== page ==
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ERIC Number: EJ1072672
Record Type: Journal
Publication Date: 2010-Sep
Pages: 6
Abstractor: As Provided
ISSN: ISSN-1940-5847
Mentoring in the Clinical Setting to Improve Student Decision-Making Competence
Stick-Mueller, Misty; Boesch, Ron; Silverman, Steven; Carpenter, Scott; Illingworth, Robert; Countryman, James
Contemporary Issues in Education Research, v3 n9 p1-5 Sep 2010
Introduction: The physician-intern relationship can be difficult to develop. A new chiropractic intern in a teaching clinic undergoes a major transition from classroom to clinical practice and must learn to turn classroom knowledge into clinical application. The ability to start formulating clinical techniques and apply them on a patient is daunting. Developing a mentor relationship is difficult to do in a patient-care setting, but it can be done. Mentoring is a process of exchanging skills and values between 2 individuals with the goal of increasing the knowledge base and clinical skills of the intern. With this in mind, our group created short-duration small-group mentoring classes offered at different times on multiple days, permitting interns to have numerous opportunities to view procedure and ask questions about the topic of that day's presentation. Methods: This project spanned a period of 3 months, during which time 6 clinicians were in charge of educating approximately 50 students. The mentorship model was developed so that in addition to the clinicians' regular duties of supervising patient care with interns, there would also be 3 15-minute sessions per week presenting a topic of a clinician's choice pertinent to the intern learning experience. Results: 209 evaluations were turned in, with 5 students not completing the evaluation. Students overwhelmingly believed that these sessions were beneficial to their learning and provided them with the opportunity to ask questions in regard to the topics. Conclusion: Students agreed that these small group mentoring sessions provided them with more information than they previously had learned in the classroom. They thought that the sessions gave them enough information to be motivated to use the knowledge they learned from the session to make decisions on the topic when faced with a patient with a similar problem. This is a small survey sample that will need further review and trials to determine if it will provide the necessary feedback to help improve small group presentations. It will also need to be spread to other clinical settings to determine if it is beneficial for this style of small groups to aid other learners and to evaluate its helpfulness to interns in putting clinical information and evaluations together for practice. Follow-up studies could also include evaluating students at a later date to determine if the students are using the information that they are learning from the sessions.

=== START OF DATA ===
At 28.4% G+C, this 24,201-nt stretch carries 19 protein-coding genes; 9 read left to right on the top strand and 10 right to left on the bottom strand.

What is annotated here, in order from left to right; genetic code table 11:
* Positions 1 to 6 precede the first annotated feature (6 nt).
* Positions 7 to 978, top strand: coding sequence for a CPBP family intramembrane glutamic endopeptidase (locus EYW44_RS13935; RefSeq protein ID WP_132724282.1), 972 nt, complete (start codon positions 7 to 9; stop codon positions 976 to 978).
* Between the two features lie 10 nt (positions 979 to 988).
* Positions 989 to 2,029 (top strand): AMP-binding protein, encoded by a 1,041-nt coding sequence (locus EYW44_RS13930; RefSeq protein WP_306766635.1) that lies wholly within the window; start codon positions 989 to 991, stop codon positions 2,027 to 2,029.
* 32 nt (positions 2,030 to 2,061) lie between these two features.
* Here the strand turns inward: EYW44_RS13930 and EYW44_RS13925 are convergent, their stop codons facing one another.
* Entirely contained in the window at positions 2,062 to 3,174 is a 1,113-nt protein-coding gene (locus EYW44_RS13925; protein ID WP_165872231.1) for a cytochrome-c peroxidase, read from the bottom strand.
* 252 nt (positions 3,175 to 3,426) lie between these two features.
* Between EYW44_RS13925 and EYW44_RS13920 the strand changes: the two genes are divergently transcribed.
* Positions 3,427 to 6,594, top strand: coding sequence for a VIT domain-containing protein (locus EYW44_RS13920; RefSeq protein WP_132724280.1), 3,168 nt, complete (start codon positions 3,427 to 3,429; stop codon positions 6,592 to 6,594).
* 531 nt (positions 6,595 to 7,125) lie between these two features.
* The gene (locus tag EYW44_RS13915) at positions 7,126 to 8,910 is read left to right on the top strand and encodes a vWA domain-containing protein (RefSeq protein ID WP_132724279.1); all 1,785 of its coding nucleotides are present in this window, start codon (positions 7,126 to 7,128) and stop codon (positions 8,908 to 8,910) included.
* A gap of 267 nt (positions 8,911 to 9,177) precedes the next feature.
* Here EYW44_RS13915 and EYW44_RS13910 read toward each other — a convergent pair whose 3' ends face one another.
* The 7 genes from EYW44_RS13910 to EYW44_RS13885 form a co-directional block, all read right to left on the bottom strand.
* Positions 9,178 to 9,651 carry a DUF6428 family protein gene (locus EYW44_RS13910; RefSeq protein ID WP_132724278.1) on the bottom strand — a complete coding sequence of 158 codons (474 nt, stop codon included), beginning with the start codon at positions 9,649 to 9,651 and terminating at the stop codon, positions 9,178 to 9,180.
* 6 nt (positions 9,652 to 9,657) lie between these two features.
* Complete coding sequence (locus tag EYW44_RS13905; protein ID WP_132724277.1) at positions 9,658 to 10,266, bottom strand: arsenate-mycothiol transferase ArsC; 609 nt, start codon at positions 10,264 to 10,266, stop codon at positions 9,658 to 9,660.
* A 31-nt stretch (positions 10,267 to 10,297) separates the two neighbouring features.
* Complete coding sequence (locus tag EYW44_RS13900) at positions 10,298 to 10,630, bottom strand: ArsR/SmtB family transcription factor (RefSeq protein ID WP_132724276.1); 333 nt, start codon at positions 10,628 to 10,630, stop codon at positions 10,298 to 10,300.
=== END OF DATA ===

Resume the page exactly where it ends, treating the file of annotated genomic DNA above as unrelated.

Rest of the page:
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Publication Type: Journal Articles; Reports - Research
Education Level: Higher Education; Postsecondary Education
Audience: N/A
Language: English
Sponsor: N/A
Authoring Institution: N/A
Identifiers - Location: Iowa
Grant or Contract Numbers: N/A